Information Sediment and Data Particles

Sediment

Sediment

Current thought conceptualises broad1 data as one layer of data overlaying another usually onto some base-data; the base-data being useful and referable to the user. These base-data may be absolute geographic coordinates, relative artefact coordinates — being eye-tracked say, or navigation pathways through websites. The key feature is that the base-data is a common dimension among the datasets which will be layered, and are relevant to the area of inquiry.

However, thinking in layers makes the computational work easier for computer scientists but misses important information found when layers interact with layers. This interaction is often missed, but always occurs in real world scenarios. And so the way we describe the world by interactions between artefacts is lost.

So I’ve been thinking of two new concepts. The first is the idea of ‘Information Sediment’ to describe the process by which layers of data interact with other layers of data, at the interface of both. In this way we can discuss soft flexible bands of data as opposed to the hard layers we currently have.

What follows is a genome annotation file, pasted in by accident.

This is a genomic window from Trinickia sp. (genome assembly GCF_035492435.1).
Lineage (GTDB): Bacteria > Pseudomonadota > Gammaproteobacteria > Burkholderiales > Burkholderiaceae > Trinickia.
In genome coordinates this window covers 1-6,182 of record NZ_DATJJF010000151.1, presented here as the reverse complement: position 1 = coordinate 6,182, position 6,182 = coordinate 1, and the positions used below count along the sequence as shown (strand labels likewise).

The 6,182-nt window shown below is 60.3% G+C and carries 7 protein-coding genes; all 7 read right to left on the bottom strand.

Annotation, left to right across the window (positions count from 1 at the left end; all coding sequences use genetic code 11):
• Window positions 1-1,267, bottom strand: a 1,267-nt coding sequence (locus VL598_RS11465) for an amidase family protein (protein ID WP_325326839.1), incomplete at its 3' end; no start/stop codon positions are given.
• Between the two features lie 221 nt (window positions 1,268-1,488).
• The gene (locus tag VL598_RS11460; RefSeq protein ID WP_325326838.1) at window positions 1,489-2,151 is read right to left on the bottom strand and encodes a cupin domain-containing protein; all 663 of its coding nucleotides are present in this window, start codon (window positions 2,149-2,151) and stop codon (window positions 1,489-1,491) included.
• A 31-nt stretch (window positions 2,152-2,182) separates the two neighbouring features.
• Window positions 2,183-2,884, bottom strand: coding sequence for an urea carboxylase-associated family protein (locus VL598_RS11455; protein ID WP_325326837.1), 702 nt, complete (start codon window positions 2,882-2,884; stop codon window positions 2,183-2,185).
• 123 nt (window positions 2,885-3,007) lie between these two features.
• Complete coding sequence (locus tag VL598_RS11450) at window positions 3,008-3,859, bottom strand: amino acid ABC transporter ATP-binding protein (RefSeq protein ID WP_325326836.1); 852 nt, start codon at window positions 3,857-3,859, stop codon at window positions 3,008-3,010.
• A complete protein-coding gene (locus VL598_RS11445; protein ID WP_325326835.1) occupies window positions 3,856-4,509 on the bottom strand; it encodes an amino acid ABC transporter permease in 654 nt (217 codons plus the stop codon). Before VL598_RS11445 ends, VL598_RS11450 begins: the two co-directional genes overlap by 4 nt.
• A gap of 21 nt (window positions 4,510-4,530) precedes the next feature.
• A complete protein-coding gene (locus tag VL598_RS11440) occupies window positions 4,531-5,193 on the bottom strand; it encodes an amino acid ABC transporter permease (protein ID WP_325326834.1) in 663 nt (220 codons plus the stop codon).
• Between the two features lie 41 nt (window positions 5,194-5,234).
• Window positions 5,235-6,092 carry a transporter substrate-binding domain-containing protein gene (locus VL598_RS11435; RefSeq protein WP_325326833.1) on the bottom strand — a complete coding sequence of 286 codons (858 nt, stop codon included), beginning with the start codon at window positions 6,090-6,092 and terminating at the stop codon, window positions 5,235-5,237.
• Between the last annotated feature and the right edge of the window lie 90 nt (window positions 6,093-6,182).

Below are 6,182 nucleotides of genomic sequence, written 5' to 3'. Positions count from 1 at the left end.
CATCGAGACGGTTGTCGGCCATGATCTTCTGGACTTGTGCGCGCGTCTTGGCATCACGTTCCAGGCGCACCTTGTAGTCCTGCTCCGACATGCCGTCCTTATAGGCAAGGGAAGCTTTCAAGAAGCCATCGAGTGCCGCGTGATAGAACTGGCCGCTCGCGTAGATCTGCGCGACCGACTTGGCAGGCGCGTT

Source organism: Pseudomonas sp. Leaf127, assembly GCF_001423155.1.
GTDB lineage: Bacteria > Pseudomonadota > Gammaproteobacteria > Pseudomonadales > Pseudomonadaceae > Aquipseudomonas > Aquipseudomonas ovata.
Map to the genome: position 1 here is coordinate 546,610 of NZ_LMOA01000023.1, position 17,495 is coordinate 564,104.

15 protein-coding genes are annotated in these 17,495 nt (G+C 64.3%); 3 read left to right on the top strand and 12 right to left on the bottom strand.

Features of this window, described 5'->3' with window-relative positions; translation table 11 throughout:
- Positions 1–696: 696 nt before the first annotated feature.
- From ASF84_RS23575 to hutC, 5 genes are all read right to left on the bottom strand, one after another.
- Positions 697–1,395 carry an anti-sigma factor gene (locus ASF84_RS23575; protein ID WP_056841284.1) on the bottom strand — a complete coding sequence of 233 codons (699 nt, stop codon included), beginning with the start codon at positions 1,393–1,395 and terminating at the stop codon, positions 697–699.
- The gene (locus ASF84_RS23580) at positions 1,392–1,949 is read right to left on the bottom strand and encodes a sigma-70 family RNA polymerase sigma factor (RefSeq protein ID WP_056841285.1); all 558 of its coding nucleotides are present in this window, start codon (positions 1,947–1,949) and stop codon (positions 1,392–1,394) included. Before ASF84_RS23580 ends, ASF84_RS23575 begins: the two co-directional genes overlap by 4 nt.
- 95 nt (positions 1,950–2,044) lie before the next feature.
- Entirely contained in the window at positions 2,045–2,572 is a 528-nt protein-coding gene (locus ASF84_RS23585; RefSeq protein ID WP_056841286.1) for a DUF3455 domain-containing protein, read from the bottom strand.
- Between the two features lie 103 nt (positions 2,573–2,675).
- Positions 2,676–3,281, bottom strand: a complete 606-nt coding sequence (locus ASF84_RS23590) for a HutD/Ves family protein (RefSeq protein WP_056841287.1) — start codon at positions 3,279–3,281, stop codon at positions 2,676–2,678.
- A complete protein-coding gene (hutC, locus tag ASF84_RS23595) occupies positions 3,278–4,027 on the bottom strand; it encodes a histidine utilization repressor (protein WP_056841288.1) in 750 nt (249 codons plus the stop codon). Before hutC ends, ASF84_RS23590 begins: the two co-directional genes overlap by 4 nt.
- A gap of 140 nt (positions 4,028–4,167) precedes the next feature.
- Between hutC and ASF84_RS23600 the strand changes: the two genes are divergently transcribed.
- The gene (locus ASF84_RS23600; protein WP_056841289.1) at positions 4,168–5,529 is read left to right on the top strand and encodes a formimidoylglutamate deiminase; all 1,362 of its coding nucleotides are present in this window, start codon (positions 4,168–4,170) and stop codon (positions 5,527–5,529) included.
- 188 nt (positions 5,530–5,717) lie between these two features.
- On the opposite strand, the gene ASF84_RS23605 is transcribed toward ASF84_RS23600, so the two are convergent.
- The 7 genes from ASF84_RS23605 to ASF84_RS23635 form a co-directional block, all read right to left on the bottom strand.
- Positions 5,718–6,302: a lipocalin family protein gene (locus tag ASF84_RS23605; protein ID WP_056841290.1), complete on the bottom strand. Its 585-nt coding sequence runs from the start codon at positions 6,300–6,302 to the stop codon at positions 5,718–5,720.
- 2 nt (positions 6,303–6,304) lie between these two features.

In the real world interplay between entities — that the data represent — always occurs. Limiting this to fixed layered groups of data does not give the realism that will be needed in a big data world. The key aspect here is granularity. To be able to describe this better we need to stop thinking of data as holistic sets, fixed once collected and processed, but as flexible entities which can interact with other datasets. One way to do this is to think of data as particles — ‘Data Particles’. In this way we can create algorithms which allow data layers to influence each other to generate new results, all tied to the common component present in all data — the base-data.


  1. Hendler J. Moving From Big to Broad Data “As data moves from ‘big’ to ‘broad,’ we have the potential to find, link, query, visualize, and share data at a level never before possible.”  
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